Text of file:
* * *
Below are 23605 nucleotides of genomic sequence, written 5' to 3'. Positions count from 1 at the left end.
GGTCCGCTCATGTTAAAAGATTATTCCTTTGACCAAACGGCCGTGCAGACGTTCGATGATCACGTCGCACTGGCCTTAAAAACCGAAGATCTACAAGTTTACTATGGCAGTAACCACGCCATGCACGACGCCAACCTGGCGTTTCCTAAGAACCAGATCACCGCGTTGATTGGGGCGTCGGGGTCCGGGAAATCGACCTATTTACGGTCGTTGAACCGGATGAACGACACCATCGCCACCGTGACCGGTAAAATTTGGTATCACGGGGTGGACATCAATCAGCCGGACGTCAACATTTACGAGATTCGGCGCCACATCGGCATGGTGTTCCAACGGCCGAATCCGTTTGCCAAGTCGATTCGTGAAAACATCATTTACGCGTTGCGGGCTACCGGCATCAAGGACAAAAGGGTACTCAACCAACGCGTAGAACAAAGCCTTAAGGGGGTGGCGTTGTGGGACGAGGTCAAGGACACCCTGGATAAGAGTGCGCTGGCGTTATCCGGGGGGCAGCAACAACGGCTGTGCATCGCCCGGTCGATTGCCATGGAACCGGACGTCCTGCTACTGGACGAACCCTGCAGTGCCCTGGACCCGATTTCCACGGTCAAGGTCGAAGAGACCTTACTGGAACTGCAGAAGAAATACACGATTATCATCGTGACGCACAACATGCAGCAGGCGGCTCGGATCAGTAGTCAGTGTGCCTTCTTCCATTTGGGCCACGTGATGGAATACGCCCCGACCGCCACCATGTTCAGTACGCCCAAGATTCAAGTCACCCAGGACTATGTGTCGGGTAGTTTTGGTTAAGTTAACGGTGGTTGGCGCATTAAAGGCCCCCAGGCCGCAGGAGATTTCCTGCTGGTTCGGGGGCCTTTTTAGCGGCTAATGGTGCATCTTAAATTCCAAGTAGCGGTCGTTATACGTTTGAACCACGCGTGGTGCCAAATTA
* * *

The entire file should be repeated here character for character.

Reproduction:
Below are 23605 nucleotides of genomic sequence, written 5' to 3'. Positions count from 1 at the left end.
GGTCCGCTCATGTTAAAAGATTATTCCTTTGACCAAACGGCCGTGCAGACGTTCGATGATCACGTCGCACTGGCCTTAAAAACCGAAGATCTACAAGTTTACTATGGCAGTAACCACGCCATGCACGACGCCAACCTGGCGTTTCCTAAGAACCAGATCACCGCGTTGATTGGGGCGTCGGGGTCCGGGAAATCGACCTATTTACGGTCGTTGAACCGGATGAACGACACCATCGCCACCGTGACCGGTAAAATTTGGTATCACGGGGTGGACATCAATCAGCCGGACGTCAACATTTACGAGATTCGGCGCCACATCGGCATGGTGTTCCAACGGCCGAATCCGTTTGCCAAGTCGATTCGTGAAAACATCATTTACGCGTTGCGGGCTACCGGCATCAAGGACAAAAGGGTACTCAACCAACGCGTAGAACAAAGCCTTAAGGGGGTGGCGTTGTGGGACGAGGTCAAGGACACCCTGGATAAGAGTGCGCTGGCGTTATCCGGGGGGCAGCAACAACGGCTGTGCATCGCCCGGTCGATTGCCATGGAACCGGACGTCCTGCTACTGGACGAACCCTGCAGTGCCCTGGACCCGATTTCCACGGTCAAGGTCGAAGAGACCTTACTGGAACTGCAGAAGAAATACACGATTATCATCGTGACGCACAACATGCAGCAGGCGGCTCGGATCAGTAGTCAGTGTGCCTTCTTCCATTTGGGCCACGTGATGGAATACGCCCCGACCGCCACCATGTTCAGTACGCCCAAGATTCAAGTCACCCAGGACTATGTGTCGGGTAGTTTTGGTTAAGTTAACGGTGGTTGGCGCATTAAAGGCCCCCAGGCCGCAGGAGATTTCCTGCTGGTTCGGGGGCCTTTTTAGCGGCTAATGGTGCATCTTAAATTCCAAGTAGCGGTCGTTATACGTTTGAACCACGCGTGGTGCCAAATTA